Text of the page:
Despite its original meaning, the word “ноль” (нуль) (from the Latin, nullus — “nothing”) is truly something in Russia. On a personal note, every time I write this column, я начин≈аю с нул≈я – start from scratch; if I don’t forget what I wrote in the previous piece, there is no way to keep a fresh eye.
So what do I mean when I say zero is really something here? To begin with, there are two ways of writing 0 in Russian – ноль and нуль. The difference is virtually insignificant, but there are nuances that would mark one as either a native or an interloper. The word нуль is an older word than ноль. Нуль has been known in Russian since Petrine times (Peter introduced Arab figures; before him all figures were identified with Cyrillic letters).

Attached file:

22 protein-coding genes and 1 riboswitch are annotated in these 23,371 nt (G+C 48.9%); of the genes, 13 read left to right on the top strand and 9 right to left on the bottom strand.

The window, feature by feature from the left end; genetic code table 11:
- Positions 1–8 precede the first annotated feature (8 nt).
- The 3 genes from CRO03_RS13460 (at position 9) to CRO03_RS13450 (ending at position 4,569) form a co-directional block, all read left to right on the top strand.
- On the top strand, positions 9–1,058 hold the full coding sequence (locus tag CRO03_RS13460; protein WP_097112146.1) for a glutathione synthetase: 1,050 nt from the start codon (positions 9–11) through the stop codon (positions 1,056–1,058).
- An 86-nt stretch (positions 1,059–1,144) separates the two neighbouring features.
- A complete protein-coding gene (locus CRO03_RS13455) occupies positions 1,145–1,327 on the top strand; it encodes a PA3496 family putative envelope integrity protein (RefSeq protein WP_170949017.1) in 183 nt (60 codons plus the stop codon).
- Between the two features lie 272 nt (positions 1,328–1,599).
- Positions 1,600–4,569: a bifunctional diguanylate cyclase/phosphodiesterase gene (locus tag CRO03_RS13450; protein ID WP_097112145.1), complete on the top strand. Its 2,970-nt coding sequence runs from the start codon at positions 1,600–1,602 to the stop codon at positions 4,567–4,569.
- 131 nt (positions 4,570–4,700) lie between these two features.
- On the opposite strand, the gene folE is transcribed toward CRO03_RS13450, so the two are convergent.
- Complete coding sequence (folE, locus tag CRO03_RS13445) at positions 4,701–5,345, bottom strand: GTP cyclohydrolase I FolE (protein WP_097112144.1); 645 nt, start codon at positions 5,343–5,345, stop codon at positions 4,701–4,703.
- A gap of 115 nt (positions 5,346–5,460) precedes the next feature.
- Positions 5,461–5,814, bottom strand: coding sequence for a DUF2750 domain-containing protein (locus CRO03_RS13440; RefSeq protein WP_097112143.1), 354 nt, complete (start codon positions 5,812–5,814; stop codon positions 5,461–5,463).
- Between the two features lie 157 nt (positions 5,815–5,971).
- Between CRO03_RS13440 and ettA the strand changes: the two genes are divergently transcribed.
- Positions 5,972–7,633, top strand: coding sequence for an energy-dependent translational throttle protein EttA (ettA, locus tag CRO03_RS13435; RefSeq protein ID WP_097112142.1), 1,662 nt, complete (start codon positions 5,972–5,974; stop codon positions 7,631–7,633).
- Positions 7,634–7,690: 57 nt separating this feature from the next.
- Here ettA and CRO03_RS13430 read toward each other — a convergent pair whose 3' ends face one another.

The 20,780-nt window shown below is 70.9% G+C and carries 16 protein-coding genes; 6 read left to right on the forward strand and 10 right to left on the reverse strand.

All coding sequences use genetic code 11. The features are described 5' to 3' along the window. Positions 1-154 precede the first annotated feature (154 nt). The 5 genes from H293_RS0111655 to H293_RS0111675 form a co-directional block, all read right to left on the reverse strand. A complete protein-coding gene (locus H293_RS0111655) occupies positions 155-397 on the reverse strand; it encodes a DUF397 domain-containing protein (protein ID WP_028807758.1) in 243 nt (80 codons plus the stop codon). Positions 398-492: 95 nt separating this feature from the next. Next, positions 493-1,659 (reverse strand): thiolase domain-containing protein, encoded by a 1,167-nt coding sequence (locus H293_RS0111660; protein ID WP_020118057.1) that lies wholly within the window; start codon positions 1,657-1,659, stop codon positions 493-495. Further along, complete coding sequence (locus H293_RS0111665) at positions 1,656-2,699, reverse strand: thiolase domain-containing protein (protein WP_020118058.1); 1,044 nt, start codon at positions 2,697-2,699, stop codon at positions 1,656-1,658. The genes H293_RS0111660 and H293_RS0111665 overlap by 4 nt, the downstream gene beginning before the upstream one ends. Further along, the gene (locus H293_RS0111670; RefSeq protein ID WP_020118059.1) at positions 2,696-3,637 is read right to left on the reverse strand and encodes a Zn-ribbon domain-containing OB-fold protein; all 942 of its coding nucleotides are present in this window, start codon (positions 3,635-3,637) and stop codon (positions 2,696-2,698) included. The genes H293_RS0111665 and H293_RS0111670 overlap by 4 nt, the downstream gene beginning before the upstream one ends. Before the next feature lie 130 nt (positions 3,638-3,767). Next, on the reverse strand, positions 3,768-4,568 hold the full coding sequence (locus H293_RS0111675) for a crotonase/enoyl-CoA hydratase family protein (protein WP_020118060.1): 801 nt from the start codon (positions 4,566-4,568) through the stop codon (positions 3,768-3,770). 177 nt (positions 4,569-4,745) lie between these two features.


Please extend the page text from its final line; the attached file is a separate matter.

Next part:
Whence the word? Supposedly, нуль came from the Dutch or another language of the Germanic group. The word ноль came from Swedish (noll). Starting from the 19th century, dictionaries have both forms, нуль and ноль. Vladimir Dal’s dictionary features two adjectives: нолев≈ой и нулев≈ой, but today нолев≈ой is outdated.
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